See our Best of Detroit 2020 winners.


Amina, like so many of the stars of North African music who call Paris home, defies categorization. Born in Tunisia and arriving in Paris at the age of 12, she studied music both at the Paris Conservatory and at home where her mother, a singer, fancied an eclectic mix of Umm Kulthum, French chanson, James Brown and the singer who would later become Amina’s idol, Billie Holiday. Amina has built a reputation with a sensual and tender voice that seems at ease floating between the worlds of drum and bass, jungle, North African rai, Asian and traditional West African beats.

She burst on the European musical scene in 1989 with the album Yalil and an entry into the Eurovision Song Contest (“C’est le Dernier Qui a parlé Qui a Raison”/”It Is the Last One Who Speaks Who Is Right”).

She quickly followed with a second album, Wa Di Ye, which became an instant hit in France, elevating her to the top of the country’s dynamic North African music scene. From there, she took a seven-year break between albums. “I didn’t stop for an instant,” she explains, “I’ve been working on films, researching new sounds and started a family. If I had to chose between my art and my family, I would always choose the latter.”

However, looking at her dossier, it is quite evident that she has managed to achieve the best of both worlds. Over the past decade, she has appeared in films, worked on film scores, and collaborated with a staggering number of the world’s musical giants, who no doubt have fallen in love with Amina’s sensual and dynamic voice.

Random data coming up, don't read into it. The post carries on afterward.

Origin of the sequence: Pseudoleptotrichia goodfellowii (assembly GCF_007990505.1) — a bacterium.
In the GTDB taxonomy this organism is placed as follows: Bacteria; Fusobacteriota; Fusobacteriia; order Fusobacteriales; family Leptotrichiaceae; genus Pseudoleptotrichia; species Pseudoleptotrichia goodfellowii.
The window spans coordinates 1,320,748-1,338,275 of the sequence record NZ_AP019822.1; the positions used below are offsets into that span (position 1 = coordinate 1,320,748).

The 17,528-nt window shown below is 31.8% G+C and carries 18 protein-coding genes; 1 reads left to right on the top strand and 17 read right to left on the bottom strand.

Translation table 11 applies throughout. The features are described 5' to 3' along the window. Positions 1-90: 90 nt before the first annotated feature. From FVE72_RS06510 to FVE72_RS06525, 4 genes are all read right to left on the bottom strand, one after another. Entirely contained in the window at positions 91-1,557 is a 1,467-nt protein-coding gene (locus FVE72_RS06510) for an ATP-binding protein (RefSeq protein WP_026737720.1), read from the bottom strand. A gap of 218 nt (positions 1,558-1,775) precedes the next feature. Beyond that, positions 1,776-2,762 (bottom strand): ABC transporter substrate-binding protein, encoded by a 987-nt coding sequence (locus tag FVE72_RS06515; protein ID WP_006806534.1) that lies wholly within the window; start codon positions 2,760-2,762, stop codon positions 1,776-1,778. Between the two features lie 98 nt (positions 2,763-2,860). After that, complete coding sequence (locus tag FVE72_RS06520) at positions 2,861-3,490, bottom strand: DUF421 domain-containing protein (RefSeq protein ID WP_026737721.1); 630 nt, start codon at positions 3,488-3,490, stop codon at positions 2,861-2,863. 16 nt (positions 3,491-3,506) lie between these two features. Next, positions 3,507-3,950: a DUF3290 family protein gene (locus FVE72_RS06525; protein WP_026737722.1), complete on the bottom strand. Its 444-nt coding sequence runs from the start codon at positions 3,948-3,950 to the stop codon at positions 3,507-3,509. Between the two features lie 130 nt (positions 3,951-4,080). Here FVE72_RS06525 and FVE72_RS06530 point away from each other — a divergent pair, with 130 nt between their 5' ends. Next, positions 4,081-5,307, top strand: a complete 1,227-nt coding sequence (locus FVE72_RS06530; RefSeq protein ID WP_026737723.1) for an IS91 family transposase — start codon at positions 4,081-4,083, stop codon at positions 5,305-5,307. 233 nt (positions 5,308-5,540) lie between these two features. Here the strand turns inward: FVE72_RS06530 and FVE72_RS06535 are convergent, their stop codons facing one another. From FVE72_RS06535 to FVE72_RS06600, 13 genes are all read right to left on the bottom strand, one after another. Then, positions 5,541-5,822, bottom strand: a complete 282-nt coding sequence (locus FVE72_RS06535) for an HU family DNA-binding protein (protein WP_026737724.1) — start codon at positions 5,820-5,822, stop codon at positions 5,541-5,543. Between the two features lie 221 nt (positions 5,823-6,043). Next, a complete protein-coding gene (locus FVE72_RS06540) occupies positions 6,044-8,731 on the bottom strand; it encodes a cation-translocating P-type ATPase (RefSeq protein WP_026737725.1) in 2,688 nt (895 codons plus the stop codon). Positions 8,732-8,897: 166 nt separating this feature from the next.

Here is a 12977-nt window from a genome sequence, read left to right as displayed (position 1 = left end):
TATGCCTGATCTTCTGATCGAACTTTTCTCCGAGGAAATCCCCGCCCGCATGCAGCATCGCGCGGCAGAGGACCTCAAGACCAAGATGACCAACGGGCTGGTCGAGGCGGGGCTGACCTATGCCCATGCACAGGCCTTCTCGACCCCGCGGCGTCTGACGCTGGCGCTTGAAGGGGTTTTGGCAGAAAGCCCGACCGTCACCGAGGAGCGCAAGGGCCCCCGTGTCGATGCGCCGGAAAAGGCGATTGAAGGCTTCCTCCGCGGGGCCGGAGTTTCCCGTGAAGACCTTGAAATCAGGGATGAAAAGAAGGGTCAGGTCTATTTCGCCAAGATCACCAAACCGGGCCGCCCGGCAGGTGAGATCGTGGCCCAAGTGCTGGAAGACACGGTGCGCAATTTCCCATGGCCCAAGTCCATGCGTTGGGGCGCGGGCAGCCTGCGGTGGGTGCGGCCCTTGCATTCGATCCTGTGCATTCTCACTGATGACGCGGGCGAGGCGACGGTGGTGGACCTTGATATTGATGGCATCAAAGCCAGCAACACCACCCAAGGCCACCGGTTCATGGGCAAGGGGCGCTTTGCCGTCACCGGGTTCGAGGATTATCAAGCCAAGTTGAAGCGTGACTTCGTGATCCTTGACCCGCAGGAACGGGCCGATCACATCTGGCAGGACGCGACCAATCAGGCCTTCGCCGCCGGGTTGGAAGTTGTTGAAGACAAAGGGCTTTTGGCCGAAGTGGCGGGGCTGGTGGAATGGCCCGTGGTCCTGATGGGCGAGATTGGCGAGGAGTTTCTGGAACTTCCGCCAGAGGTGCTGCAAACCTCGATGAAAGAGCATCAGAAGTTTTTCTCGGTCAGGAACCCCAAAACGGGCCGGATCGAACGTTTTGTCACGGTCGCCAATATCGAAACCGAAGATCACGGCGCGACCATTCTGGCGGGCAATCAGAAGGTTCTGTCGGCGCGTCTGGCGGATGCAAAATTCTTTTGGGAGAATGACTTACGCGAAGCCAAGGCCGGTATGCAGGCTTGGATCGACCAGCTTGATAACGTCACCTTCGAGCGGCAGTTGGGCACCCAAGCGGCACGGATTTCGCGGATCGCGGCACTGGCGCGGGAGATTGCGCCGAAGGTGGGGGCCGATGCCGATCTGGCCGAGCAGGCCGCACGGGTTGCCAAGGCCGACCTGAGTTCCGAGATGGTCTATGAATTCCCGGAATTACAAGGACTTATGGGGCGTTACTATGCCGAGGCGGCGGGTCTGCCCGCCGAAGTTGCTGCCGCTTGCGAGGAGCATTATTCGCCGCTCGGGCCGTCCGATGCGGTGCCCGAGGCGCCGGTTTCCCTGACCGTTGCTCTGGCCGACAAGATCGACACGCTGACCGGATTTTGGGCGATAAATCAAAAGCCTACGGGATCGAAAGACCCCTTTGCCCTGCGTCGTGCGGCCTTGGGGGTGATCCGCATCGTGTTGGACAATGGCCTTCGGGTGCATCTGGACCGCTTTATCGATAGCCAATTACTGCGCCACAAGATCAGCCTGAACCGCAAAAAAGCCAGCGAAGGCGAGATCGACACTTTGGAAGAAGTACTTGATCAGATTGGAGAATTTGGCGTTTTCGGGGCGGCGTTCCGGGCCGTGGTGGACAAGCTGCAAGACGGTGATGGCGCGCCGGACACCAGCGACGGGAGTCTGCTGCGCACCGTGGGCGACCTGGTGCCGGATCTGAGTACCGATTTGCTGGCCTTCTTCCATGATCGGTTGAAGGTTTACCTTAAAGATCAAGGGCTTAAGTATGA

Her latest release, Annabi, follows her eclectic musical path, bouncing between French and Arabic, dabbling in English, blending hip hop, jungle, gnawa, and reggae into her musical soup, or as she describes it, “A pioneering effort in the fusion of ‘musique d’Orient et d’Occident’ (Eastern and Western music).”

Amina performs with the Viva La World French Embassy Tour Saturday at 4 p.m. on the Embassy Stage, at Chene Park in downtown Detroit (at Atwater and Chene, on the Detroit River). The official concert schedule can be found at

Be sure to check out the rest of MT's special features in celebration of the Concert of Colors:

  • "Mixing the waters" — An introduction to the Concert of Colors (and some of the artists performing there), where exotic world sounds mingle and flow across boundaries and borders.
  • Burnt Sugar — Having updated Miles Davis’ Bitches Brew with a multilayered mix of electric, dreamy funk, this ever-evolving jazz-session collective just keeps getting deeper.
  • Cheb Mami — An Algerian native whose return to the desert breaks musical borders. Sting calls him “one of the greatest voices in world music today.”
  • Cibo Matto — Japanese-born master sound chefs who serve up an irresistible stew of funk, hip hop, hardcore, melody and fractured pop.
  • Lágbájá — A colorful, enigmatic post-Fela phenomenon, mixing elements of Afrobeat and drumming with Western pop twists.
  • Lo´ Jo — A French group that brings Europe and Africa together with the sweet strains of a seductive dance ... a musical trance.
  • Los Lobos — Quintessentially American, this long-lived East Los Angeles-based combo mixes rock, ranchera and more with an authenticity that can never be questioned.
  • Poncho Sanchez — This Latin-jazz bandleader extraordinaire keeps the Cal Tjader flame alive with his Afro-Cuban pulsations.

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